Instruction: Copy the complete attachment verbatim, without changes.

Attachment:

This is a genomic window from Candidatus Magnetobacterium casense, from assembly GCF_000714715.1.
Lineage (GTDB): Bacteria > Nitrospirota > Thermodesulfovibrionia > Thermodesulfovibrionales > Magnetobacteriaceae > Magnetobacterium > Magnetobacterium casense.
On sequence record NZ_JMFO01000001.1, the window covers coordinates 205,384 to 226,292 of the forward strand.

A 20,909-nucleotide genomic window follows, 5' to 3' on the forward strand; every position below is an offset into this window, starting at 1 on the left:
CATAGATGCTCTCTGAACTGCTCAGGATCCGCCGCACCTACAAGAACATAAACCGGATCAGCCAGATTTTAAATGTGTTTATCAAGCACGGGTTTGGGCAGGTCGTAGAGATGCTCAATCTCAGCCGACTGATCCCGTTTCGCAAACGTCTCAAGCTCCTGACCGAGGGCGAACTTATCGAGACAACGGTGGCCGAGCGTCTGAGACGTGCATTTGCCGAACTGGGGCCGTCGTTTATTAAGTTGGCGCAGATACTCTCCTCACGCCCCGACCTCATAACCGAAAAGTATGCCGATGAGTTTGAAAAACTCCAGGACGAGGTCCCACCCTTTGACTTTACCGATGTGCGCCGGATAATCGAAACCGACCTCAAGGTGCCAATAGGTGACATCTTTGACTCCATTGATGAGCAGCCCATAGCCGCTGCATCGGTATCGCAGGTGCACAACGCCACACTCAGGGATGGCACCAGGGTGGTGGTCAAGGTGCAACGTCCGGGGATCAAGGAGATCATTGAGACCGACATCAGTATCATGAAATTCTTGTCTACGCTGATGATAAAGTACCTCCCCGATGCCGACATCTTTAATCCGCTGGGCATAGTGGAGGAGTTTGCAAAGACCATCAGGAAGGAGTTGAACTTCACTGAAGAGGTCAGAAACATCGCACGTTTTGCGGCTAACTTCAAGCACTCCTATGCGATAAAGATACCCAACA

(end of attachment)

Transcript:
This is a genomic window from Candidatus Magnetobacterium casense, from assembly GCF_000714715.1.
Lineage (GTDB): Bacteria > Nitrospirota > Thermodesulfovibrionia > Thermodesulfovibrionales > Magnetobacteriaceae > Magnetobacterium > Magnetobacterium casense.
On sequence record NZ_JMFO01000001.1, the window covers coordinates 205,384 to 226,292 of the forward strand.

A 20,909-nucleotide genomic window follows, 5' to 3' on the forward strand; every position below is an offset into this window, starting at 1 on the left:
CATAGATGCTCTCTGAACTGCTCAGGATCCGCCGCACCTACAAGAACATAAACCGGATCAGCCAGATTTTAAATGTGTTTATCAAGCACGGGTTTGGGCAGGTCGTAGAGATGCTCAATCTCAGCCGACTGATCCCGTTTCGCAAACGTCTCAAGCTCCTGACCGAGGGCGAACTTATCGAGACAACGGTGGCCGAGCGTCTGAGACGTGCATTTGCCGAACTGGGGCCGTCGTTTATTAAGTTGGCGCAGATACTCTCCTCACGCCCCGACCTCATAACCGAAAAGTATGCCGATGAGTTTGAAAAACTCCAGGACGAGGTCCCACCCTTTGACTTTACCGATGTGCGCCGGATAATCGAAACCGACCTCAAGGTGCCAATAGGTGACATCTTTGACTCCATTGATGAGCAGCCCATAGCCGCTGCATCGGTATCGCAGGTGCACAACGCCACACTCAGGGATGGCACCAGGGTGGTGGTCAAGGTGCAACGTCCGGGGATCAAGGAGATCATTGAGACCGACATCAGTATCATGAAATTCTTGTCTACGCTGATGATAAAGTACCTCCCCGATGCCGACATCTTTAATCCGCTGGGCATAGTGGAGGAGTTTGCAAAGACCATCAGGAAGGAGTTGAACTTCACTGAAGAGGTCAGAAACATCGCACGTTTTGCGGCTAACTTCAAGCACTCCTATGCGATAAAGATACCCAACA